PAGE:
Home > Musings > DFID, MPI and the growing India

DFID, MPI and the growing India

July 15, 2010

There were a few events that happened this week that deserve a debate. UK’s Department for International Development (DFID) announced that they would be cutting their development aid to Vietnam, Russia, China and India. The largest cut would be 250 million pounds aid to India. Their reasoning was that India did not deserve any development assistance any more. DFID argued that India had misplaced priorities. The money spent on India’s nuclear and space programs and the contributions of NRIs from all over the world and especially in the UK could easily replace this assistance.

At the same time, Oxford announced that they had refined the tools for measuring poverty and this refined tool called Multidimensional Poverty Index (MPI) would measure poverty in various dimensions (finally people have begun thinking beyond economics). As per this new MPI, India has 421 million poor people in just 8 States, as against 410 million in all the African countries put together. The number for the whole of India is a staggering 645 million (55.4% of the population)! Is DFID listening? Is the Indian Government taking notice?

The Indian Space Research Organization (ISRO) put 5 satellites into space. This was a feat because they did it with one rocket. This is especially significant keeping in mind the failed cryogenic rocket launch a few months ago. While this is repeat feat (ISRO holds the record of launching 10 satellites with 1 rocket), it is indeed reflective of the ability of the Indian scientific establishment.

Looking back, I am confused. I am not sure if I have to feel proud that a developed nation like UK thinks India is not poor enough for their support, or feel exuberant that ISRO has the scientific and technological brilliance to achieve what no other country except the US has done. Thinking about the lives of the less fortunate 421 million Indians living in the states of Bihar, UP, West Bengal, Orissa, Jharkhand and others makes me angry and sad. How much longer should we wait before our planners realize that we have the resources but only lack the vision, planning and efficient implementation strategies. How many more years before our political and bureaucratic establishment recognizes that poverty is not mere economics and the lack of money, but the lack of value based leadership too? How many more years for our entire fellow rural Indians to have water and sanitation facilities, health care, education and equal opportunities for livelihoods? Will the current 9.5% growth mean anything to our rural poor who seem to be having less and less of what they previously had?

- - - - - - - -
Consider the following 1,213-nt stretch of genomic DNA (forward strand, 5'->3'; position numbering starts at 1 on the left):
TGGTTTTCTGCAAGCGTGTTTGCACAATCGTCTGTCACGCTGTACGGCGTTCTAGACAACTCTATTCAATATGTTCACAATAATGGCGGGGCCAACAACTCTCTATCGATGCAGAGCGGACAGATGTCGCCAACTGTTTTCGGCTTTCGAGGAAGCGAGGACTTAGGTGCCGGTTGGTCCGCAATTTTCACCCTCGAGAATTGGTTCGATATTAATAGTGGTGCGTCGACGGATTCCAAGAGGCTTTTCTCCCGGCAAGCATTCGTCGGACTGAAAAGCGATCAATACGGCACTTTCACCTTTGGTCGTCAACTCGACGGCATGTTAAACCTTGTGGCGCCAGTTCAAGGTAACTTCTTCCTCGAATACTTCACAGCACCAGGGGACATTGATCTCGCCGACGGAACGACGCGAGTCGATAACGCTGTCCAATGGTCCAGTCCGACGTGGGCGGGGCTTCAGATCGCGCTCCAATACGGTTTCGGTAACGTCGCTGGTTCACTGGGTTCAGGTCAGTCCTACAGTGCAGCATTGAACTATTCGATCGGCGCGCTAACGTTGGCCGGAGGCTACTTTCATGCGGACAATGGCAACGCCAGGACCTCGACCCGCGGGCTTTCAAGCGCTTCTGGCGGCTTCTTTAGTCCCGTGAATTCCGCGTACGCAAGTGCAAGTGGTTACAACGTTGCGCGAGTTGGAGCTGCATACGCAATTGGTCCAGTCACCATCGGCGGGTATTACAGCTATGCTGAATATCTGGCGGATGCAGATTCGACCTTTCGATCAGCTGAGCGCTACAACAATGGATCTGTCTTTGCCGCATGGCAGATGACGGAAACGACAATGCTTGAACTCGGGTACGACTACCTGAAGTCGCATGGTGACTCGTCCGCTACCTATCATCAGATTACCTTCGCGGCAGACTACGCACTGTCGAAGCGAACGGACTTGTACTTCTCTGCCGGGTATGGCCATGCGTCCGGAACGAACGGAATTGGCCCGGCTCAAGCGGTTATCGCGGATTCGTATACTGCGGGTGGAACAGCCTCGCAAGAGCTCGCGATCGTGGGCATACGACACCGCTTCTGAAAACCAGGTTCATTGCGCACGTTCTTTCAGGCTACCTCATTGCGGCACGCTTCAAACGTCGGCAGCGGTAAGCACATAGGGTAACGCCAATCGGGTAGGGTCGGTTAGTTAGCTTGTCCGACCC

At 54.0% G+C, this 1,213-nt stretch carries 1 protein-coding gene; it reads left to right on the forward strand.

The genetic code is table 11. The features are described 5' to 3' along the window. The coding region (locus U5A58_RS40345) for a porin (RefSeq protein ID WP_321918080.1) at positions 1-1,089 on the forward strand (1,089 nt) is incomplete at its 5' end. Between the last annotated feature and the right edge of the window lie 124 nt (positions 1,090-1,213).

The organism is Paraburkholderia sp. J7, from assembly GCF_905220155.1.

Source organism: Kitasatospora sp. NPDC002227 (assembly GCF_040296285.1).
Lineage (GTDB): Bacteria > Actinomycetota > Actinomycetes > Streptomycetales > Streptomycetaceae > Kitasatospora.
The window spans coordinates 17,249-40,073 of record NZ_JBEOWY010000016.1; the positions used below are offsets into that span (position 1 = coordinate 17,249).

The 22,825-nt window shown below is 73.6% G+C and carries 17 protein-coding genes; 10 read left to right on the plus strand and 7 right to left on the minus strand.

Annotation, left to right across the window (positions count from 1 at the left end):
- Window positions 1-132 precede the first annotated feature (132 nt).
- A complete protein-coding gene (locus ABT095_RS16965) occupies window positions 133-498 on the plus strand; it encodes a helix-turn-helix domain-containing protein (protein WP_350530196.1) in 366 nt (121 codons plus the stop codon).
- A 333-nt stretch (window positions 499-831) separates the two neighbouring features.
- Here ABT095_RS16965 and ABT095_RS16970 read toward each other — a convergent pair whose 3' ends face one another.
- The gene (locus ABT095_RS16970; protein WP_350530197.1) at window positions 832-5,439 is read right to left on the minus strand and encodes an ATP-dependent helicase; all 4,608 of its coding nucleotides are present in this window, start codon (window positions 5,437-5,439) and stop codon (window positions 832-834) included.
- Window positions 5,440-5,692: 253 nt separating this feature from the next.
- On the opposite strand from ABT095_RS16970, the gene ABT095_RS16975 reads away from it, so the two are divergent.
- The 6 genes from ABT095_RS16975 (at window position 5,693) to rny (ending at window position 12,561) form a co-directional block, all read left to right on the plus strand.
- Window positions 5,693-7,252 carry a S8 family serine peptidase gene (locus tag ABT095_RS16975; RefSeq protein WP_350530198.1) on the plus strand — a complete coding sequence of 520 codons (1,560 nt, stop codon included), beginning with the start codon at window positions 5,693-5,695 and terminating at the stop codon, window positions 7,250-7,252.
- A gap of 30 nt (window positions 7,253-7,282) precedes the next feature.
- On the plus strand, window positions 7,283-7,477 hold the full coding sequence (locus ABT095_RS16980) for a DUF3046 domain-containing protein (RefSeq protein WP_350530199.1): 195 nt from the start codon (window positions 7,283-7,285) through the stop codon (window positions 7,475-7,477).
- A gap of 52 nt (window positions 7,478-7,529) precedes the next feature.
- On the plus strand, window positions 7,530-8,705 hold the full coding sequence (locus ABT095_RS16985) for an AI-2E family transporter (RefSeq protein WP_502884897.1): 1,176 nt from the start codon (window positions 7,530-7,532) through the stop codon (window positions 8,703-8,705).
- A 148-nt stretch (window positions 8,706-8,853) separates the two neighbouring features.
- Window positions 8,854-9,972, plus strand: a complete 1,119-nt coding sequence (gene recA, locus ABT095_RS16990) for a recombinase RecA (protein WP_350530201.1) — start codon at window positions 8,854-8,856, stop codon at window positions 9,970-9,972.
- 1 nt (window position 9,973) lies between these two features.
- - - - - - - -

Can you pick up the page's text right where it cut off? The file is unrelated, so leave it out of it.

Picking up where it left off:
India possibly will never have the opportunity that it has presently got. We have the youngest population with the least dependency ratios. If we miss out exploiting this window of demographic opportunity now, we may never be able to find answers to these vexing questions.


Categories: Musings
  1. July 15, 2010 at 6:06 pm

    Dear Balu,

    Thanks for sharing. As you have rightly pointed out, only better policy (by better politics) can be the only cure this gangrene which is eating India.

    I support the decision of cutting aid to India. It is mainly because, i feel its time for us really think of an inclusive growth and sort out our priorities. We have to tackle our problems in our own way. Cutting aid has also to do with UK economics which everybody knows is dwindling. Government is planning to tax the graduates also there.

    We don’t know what the current census would throw at us. With increasing population, more than 50% poor according to MPI and misplaced priorities, we are going to get hit hard unless we act soon. Over years we have become perfect consumers for the west..be it in aid or in products. We need to change that. In the process we have to include energy and education (most neglected fields in India).

    Inserting a link which i found very interesting: http://www.ted.com/talks/hans_rosling_on_global_population_growth.html

    thanks for sharing


  1. No trackbacks yet.
Comments are closed.